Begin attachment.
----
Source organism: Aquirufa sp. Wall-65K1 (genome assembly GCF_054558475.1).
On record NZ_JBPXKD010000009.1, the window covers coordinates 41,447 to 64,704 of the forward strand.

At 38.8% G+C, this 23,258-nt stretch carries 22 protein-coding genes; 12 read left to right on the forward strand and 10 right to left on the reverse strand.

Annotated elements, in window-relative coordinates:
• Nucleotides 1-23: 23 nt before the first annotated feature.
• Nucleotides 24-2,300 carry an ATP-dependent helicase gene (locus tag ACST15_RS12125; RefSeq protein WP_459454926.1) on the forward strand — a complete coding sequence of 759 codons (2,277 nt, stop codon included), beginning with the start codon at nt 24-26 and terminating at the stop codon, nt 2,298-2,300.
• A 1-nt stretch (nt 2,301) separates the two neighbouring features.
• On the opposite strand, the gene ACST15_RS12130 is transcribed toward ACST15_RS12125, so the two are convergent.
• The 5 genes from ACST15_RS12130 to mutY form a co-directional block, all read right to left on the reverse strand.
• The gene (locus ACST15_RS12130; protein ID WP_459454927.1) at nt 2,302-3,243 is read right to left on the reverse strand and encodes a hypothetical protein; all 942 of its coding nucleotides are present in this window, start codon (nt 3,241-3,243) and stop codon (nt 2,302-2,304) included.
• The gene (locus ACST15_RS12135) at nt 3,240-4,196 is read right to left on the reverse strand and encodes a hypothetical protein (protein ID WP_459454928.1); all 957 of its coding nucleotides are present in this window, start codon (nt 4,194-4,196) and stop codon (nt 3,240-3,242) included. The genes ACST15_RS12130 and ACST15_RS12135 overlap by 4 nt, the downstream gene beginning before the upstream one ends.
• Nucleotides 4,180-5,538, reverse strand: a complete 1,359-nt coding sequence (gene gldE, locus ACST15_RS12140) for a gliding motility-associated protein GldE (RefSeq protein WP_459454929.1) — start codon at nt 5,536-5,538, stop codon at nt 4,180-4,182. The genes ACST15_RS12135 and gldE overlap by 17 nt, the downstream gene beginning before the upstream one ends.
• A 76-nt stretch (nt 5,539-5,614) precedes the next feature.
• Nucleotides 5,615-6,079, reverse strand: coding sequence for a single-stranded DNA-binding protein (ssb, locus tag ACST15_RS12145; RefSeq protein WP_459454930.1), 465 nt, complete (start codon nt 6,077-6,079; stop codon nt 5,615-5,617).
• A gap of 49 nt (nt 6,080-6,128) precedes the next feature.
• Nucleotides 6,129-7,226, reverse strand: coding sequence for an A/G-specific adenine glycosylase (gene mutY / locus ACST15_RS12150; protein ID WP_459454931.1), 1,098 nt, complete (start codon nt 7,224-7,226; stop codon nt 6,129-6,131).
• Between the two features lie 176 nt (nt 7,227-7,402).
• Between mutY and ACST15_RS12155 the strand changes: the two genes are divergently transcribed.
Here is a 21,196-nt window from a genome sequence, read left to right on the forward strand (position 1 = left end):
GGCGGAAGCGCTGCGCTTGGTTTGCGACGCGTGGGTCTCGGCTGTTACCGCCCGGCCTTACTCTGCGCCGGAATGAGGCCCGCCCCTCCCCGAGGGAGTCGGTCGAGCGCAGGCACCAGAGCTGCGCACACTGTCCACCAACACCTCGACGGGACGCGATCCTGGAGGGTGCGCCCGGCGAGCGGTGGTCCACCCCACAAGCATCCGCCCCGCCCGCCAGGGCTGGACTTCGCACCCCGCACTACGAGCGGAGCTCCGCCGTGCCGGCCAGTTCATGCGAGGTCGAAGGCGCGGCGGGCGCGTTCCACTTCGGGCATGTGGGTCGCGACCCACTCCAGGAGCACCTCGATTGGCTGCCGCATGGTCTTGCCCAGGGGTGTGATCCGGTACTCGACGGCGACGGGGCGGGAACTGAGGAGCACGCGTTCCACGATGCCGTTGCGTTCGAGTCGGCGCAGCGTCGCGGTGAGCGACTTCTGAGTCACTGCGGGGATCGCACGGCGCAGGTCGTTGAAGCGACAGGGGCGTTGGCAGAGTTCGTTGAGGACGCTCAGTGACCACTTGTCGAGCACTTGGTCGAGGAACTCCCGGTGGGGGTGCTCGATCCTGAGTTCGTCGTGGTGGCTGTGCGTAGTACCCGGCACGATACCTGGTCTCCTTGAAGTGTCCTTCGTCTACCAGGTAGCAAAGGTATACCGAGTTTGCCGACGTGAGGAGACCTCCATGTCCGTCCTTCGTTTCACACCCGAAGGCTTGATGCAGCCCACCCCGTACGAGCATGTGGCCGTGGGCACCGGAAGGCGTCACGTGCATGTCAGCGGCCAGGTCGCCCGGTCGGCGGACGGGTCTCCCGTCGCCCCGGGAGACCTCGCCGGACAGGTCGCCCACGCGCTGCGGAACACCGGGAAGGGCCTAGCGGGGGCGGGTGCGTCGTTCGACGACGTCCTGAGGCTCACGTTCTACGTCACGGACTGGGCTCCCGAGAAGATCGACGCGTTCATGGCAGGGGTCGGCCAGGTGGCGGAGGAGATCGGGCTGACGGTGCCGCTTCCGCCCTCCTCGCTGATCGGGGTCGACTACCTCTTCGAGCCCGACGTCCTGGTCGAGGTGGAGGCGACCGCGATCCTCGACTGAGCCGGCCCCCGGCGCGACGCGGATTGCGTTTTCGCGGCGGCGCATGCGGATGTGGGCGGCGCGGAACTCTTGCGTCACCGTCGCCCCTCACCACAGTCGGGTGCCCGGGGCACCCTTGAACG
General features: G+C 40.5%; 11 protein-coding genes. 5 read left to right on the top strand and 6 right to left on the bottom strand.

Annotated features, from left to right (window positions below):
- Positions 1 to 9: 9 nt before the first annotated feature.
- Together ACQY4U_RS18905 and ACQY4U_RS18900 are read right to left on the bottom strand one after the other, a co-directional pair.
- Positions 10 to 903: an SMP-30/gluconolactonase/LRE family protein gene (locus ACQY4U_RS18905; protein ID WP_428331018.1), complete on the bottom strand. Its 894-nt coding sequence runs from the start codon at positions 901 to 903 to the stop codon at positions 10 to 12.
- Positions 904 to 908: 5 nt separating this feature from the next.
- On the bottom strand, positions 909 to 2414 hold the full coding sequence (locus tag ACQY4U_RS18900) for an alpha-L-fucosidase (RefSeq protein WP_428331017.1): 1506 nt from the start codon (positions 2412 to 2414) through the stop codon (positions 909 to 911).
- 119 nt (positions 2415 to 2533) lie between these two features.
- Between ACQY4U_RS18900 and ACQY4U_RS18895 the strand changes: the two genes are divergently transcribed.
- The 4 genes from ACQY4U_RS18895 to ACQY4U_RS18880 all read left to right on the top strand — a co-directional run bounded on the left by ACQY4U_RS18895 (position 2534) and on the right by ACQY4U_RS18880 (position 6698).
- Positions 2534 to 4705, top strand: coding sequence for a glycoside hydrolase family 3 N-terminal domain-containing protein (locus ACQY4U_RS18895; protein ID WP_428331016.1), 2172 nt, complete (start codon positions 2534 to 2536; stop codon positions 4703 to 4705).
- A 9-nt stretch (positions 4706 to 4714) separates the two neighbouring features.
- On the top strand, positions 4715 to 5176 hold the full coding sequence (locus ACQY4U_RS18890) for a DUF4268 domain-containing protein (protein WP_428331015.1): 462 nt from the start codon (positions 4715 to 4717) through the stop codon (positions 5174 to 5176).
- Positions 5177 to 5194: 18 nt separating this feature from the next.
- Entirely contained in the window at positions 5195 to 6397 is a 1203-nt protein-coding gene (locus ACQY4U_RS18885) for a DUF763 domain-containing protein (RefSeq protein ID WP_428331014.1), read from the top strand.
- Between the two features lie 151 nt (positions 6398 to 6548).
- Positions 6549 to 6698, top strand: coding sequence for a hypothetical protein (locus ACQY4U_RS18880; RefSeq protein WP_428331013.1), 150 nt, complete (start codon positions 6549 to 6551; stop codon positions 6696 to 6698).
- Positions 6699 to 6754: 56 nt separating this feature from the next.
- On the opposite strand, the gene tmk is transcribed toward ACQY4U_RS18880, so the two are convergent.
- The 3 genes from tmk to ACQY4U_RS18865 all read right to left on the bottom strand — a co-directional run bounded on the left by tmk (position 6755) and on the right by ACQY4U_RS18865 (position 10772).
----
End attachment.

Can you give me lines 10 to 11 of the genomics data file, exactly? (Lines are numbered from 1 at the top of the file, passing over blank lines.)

• The gene (locus ACST15_RS12130; protein ID WP_459454927.1) at nt 2,302-3,243 is read right to left on the reverse strand and encodes a hypothetical protein; all 942 of its coding nucleotides are present in this window, start codon (nt 3,241-3,243) and stop codon (nt 2,302-2,304) included.
• The gene (locus ACST15_RS12135) at nt 3,240-4,196 is read right to left on the reverse strand and encodes a hypothetical protein (protein ID WP_459454928.1); all 957 of its coding nucleotides are present in this window, start codon (nt 4,194-4,196) and stop codon (nt 3,240-3,242) included. The genes ACST15_RS12130 and ACST15_RS12135 overlap by 4 nt, the downstream gene beginning before the upstream one ends.